W3C home > Mailing lists > Public > w3c-wai-gl@w3.org > October to December 2005

RE: Validity

From: Bob Regan <bregan@macromedia.com>
Date: Fri, 4 Nov 2005 06:59:51 -0800
Message-ID: <DC9D05204B1E16419D62C12561C93221063B68C7@p01exm01.macromedia.com>
To: "Gez Lemon" <gez.lemon@gmail.com>, "Andrew Kirkpatrick" <akirkpatrick@macromedia.com>, "WCAG WG mailing list" <w3c-wai-gl@w3.org>

Hi there, 

This is an old debate that we have had in detail before in multiple
working groups. 

The point here is that there are times where we all assume the vendors
on all sides are working in perfect harmony with the specification, OS,
Tool maker and AT. 

The specific reference here is related to use of <embed> with Flash.
Recently, there has been activity around creating code that embeds Flash
content in a page that follows standards. From a validity standpoint, it
works great. However, there is a negative consequence here, this valid
markup renders the Flash content inaccessible using that screen reader.
After a few chats with the AT maker, it is clear that a simple fix is
not forthcoming.  

This creates a situation where the author must choose, accessibility
versus validity. From Macromedia's standpoint, it would be terrific if
the issue did not exist. However, it does.

It is interesting that Makoto raises the issue of practicality on the
same day that this old debate has resurfaced. This is precisely the
issue here. When we looked at this issue for the current release, I
advocated on behalf of the use of embed because to change our default
techniques would have a very negative consequence for people with
disabilities. 

Cheers,
Bob


------------------------------------------------------------------------
-
bob regan | macromedia | 415.832.5305


-----Original Message-----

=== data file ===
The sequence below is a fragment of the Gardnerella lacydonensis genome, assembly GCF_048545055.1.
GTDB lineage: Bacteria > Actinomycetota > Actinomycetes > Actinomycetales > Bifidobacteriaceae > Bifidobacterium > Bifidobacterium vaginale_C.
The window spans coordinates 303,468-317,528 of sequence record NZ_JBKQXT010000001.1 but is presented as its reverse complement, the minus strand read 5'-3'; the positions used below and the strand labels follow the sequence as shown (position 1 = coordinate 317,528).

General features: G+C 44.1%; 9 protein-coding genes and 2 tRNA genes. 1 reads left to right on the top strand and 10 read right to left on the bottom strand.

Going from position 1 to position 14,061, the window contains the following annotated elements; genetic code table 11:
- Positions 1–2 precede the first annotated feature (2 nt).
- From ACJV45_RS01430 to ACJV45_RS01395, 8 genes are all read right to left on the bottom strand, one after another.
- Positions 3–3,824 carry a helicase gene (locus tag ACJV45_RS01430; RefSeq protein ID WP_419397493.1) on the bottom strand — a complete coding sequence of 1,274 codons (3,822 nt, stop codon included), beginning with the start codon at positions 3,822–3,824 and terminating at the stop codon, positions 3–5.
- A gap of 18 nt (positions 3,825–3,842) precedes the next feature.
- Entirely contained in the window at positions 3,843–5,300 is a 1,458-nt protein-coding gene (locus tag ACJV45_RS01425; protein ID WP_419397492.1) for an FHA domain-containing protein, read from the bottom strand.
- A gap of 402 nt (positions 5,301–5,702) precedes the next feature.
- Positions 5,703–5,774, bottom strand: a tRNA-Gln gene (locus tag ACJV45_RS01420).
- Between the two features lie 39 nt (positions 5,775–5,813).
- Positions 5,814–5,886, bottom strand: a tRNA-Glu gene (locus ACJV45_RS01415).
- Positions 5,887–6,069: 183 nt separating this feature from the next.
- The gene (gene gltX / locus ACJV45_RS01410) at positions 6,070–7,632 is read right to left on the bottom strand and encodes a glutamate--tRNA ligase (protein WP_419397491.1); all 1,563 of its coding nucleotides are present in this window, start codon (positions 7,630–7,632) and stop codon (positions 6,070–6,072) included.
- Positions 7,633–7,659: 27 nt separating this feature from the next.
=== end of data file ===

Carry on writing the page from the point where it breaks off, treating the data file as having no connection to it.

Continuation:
From: w3c-wai-gl-request@w3.org [mailto:w3c-wai-gl-request@w3.org] On
Behalf Of Gez Lemon
Sent: Friday, November 04, 2005 6:46 AM
To: Andrew Kirkpatrick
Cc: WCAG WG mailing list
Subject: Re: Validity


HI Andrew,

On 04/11/05, Andrew Kirkpatrick <akirkpatrick@macromedia.com> wrote:
> The assumption here is the the assistive technologies actually use the
> code.

That wasn't my assumption, although I will admit I had assumed that
our guidelines weren't based on Microsoft's accessibility
architecture. There is no way to assume a useful DOM if the markup
isn't valid.

> Not all validation errors are of the same level of importance to
> accessibility.  We have specific guidelines and techniques for
important
> errors, but most validation errors are insignificant.  I've seen pages
> with hundreds of accessibility issues that actual users find quite
> accessible and useable.

Are you sure the guidelines capture every validity error that might
result in an accessibility barrier? How can we be sure we have all
bases covered? Is it not simpler to merely require validity?

More to the point, what exactly is the problem with validity? As so
many people feel quite passionately that validity will kill the
guidelines, although there's no evidence of this as it's in WCAG 1.0,
I feel I'm missing some fundamental point. Thrashing out which
validity errors cause accessibility barriers and those that don't
isn't getting us very far, and is probably the reason this guideline
is nowhere near ready.

Best regards,

Gez

--
_____________________________
Supplement your vitamins
http://juicystudio.com
Received on Friday, 4 November 2005 15:00:25 GMT

This archive was generated by hypermail 2.2.0+W3C-0.50 : Monday, 7 December 2009 10:47:40 GMT